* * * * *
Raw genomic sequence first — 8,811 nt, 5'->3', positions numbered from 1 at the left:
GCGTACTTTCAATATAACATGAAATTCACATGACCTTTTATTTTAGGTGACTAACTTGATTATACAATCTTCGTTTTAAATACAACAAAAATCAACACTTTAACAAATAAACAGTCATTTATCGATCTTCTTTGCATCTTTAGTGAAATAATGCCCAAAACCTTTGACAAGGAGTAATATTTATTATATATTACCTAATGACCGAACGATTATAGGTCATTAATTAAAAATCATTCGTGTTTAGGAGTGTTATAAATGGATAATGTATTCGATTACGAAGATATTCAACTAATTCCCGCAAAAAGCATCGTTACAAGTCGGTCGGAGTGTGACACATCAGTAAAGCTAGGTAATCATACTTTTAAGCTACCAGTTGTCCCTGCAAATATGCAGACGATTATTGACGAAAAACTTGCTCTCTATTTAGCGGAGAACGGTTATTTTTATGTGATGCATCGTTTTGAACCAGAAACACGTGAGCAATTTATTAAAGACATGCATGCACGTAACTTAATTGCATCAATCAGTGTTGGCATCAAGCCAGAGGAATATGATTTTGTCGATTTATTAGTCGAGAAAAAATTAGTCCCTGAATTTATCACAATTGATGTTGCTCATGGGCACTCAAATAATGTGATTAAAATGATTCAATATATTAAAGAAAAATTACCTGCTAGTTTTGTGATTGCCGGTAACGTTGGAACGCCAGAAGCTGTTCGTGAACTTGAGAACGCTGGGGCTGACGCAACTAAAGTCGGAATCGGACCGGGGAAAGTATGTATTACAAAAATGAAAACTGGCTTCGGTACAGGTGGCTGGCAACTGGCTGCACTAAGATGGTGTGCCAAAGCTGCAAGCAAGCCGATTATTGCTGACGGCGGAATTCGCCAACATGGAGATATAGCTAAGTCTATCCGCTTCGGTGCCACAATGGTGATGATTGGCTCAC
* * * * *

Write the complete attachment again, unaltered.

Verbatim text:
Raw genomic sequence first — 8,811 nt, 5'->3', positions numbered from 1 at the left:
GCGTACTTTCAATATAACATGAAATTCACATGACCTTTTATTTTAGGTGACTAACTTGATTATACAATCTTCGTTTTAAATACAACAAAAATCAACACTTTAACAAATAAACAGTCATTTATCGATCTTCTTTGCATCTTTAGTGAAATAATGCCCAAAACCTTTGACAAGGAGTAATATTTATTATATATTACCTAATGACCGAACGATTATAGGTCATTAATTAAAAATCATTCGTGTTTAGGAGTGTTATAAATGGATAATGTATTCGATTACGAAGATATTCAACTAATTCCCGCAAAAAGCATCGTTACAAGTCGGTCGGAGTGTGACACATCAGTAAAGCTAGGTAATCATACTTTTAAGCTACCAGTTGTCCCTGCAAATATGCAGACGATTATTGACGAAAAACTTGCTCTCTATTTAGCGGAGAACGGTTATTTTTATGTGATGCATCGTTTTGAACCAGAAACACGTGAGCAATTTATTAAAGACATGCATGCACGTAACTTAATTGCATCAATCAGTGTTGGCATCAAGCCAGAGGAATATGATTTTGTCGATTTATTAGTCGAGAAAAAATTAGTCCCTGAATTTATCACAATTGATGTTGCTCATGGGCACTCAAATAATGTGATTAAAATGATTCAATATATTAAAGAAAAATTACCTGCTAGTTTTGTGATTGCCGGTAACGTTGGAACGCCAGAAGCTGTTCGTGAACTTGAGAACGCTGGGGCTGACGCAACTAAAGTCGGAATCGGACCGGGGAAAGTATGTATTACAAAAATGAAAACTGGCTTCGGTACAGGTGGCTGGCAACTGGCTGCACTAAGATGGTGTGCCAAAGCTGCAAGCAAGCCGATTATTGCTGACGGCGGAATTCGCCAACATGGAGATATAGCTAAGTCTATCCGCTTCGGTGCCACAATGGTGATGATTGGCTCAC